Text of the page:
In policy and legal circles, judicial injunctions have gotten a bad reputation. Not totally without justification, with judicial activists wielding their equitable powers as a political weapon to veto acts of a politically accountable branch. But that’s not the end of the story.
Judges didn’t arrogate to themselves the power to enjoin public policies nationally before the 1960s. Injunctions blocking a federal policy action have multiplied in the 21st century. Twenty were issued in the Obama administration’s two terms. Judges have issued about 40 nationwide injunctions in 2 1/2 years of the Trump administration.
“No matter how important the question and no matter how important the value of uniformity, a federal court should not award a national injunction,” writes UCLA law professor Samuel Bray. Supreme Court Justice Clarence Thomas calls nationwide injunction “legally and historically dubious.” Attorney General William Barr notes, “The first judge to issue an injunction effectively nullifies the decisions of all other courts that have already been issued — not only other courts’ decisions, but even those of higher appellate courts in other circuits.”
There’s rightful concern whenever a lone federal district judge undoes a policy action of the Congress or an administration. An appointed jurist unilaterally making a policy determination, undercutting an electorally accountable policy actor, not only looks bad, it smells rank. It infringes citizens’ private property rights, John Locke would say, because we have property rights in our persons (including due process) as well as in our possessions.
Yet, courts routinely issue far less sweeping injunctions. For instance, prohibitory injunctions — restraining orders — keep creeps away from ex-wives. Such unsung injunctive relief protects those wronged or threatened. Injunctions appropriately used are tools of justice.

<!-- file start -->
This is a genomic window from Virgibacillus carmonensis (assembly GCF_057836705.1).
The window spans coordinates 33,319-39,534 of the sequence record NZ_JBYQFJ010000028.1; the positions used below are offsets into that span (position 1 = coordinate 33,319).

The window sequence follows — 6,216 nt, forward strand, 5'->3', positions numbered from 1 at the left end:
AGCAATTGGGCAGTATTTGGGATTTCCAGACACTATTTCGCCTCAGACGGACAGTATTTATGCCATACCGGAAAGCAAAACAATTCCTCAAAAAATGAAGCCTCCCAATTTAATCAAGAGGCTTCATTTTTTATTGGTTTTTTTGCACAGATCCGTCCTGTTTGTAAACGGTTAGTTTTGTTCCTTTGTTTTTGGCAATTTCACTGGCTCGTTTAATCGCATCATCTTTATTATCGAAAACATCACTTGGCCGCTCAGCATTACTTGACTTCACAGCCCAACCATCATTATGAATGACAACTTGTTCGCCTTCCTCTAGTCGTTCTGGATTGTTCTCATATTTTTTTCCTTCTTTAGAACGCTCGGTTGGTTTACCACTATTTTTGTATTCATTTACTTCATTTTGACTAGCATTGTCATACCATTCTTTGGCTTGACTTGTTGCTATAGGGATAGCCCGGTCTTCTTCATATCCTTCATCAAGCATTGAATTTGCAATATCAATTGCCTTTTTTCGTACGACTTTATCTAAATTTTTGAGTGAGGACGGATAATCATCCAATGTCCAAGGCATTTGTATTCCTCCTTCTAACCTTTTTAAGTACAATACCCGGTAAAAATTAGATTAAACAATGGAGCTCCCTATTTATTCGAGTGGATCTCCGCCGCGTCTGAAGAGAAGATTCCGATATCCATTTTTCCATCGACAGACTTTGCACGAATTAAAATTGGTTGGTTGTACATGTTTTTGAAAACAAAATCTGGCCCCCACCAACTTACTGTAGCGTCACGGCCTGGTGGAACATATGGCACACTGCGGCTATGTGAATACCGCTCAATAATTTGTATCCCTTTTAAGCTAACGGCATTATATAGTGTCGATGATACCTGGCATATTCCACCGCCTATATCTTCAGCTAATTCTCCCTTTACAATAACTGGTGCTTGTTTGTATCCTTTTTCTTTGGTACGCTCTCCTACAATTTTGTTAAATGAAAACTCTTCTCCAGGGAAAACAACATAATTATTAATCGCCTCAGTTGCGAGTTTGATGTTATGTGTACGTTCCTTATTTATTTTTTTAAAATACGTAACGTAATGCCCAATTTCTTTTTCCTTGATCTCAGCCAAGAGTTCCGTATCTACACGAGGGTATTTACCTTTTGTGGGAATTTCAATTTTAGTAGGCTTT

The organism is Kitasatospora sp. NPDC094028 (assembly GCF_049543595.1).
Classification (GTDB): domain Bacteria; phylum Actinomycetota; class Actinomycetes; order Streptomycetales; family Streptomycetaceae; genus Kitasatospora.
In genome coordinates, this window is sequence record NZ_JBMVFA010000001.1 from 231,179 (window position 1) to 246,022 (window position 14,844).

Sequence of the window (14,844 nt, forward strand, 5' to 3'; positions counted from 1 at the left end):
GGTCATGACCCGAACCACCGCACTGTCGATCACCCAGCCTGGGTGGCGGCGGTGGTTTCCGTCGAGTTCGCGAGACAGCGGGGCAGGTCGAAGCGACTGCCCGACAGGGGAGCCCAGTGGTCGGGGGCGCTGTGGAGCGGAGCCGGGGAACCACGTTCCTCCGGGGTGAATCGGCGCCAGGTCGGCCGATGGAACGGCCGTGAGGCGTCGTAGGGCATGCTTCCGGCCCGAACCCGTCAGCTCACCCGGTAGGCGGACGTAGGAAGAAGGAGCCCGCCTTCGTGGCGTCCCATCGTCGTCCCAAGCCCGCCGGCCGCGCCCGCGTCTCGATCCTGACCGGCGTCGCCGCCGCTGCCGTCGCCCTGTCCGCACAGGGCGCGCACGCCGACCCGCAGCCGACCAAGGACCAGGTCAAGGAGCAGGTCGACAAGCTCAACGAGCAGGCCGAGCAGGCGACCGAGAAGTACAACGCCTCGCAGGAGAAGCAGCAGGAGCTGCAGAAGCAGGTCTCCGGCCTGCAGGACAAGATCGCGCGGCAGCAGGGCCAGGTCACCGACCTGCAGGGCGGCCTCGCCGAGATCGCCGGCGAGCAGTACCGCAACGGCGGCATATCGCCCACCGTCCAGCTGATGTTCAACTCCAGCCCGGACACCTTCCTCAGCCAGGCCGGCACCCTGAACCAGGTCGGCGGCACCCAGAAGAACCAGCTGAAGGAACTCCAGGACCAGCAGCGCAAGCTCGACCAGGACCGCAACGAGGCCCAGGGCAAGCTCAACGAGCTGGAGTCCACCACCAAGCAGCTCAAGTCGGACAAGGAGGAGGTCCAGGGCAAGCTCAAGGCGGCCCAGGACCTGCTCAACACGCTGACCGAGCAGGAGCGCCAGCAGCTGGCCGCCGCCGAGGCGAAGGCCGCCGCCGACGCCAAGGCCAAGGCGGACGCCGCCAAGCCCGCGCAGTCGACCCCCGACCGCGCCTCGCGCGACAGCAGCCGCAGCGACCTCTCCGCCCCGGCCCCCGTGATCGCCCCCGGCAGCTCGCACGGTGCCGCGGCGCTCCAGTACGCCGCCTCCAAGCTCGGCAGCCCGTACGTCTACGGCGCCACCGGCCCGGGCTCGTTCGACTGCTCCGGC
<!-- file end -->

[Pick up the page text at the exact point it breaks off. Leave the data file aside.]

In the arena of patents, until 2006 injunctions typically followed a court’s determination that a patent is valid and being infringed. Courts weighed equities. Unsurprisingly, equitable relief is necessary to the exercise of one’s exclusive rights the patent secures. Otherwise, the patent infringer can keep making and selling knockoffs, and you can’t force him out of what’s justly your exclusive market. And such injunctions apply only to the parties.
The Supreme Court’s eBay v. MercExchange upended appropriate equitable remedy. “In the ensuing decade, courts increasingly declined to enjoin infringers from continuing the infringing activity, which has led to a concomitant decrease in the value of intellectual property,” write former Federal Circuit Chief Judge Paul Michel and IP attorney Matthew Dowd. “More troubling, the availability of an injunction is highly dependent on the identity of the patent holder— creating the very categorical rules that the unanimous Court, including Justice Kennedy, stated should not be applied.“
Deplorably, eBay has sown the whirlwind. And on a quite flimsy basis. Michel and Dowd observe “the only issue all Justices agreed upon was that, in their view, the Federal Circuit had misstated the applicable standard, not that the facts did not warrant an injunction.” EBay’s Kafkaesque application by lower courts amounts to a categorical rule against issuing injunctive relief to patent owners! Forget justice delayed; justice denied is justice denied.
If ever there were a gross injustice from courts denying property rights, the post-eBay categorical rule sits in the top tier. The scope of harm from eBay rivals that of nationwide political injunctions. Both reflect rogue actions under color of law.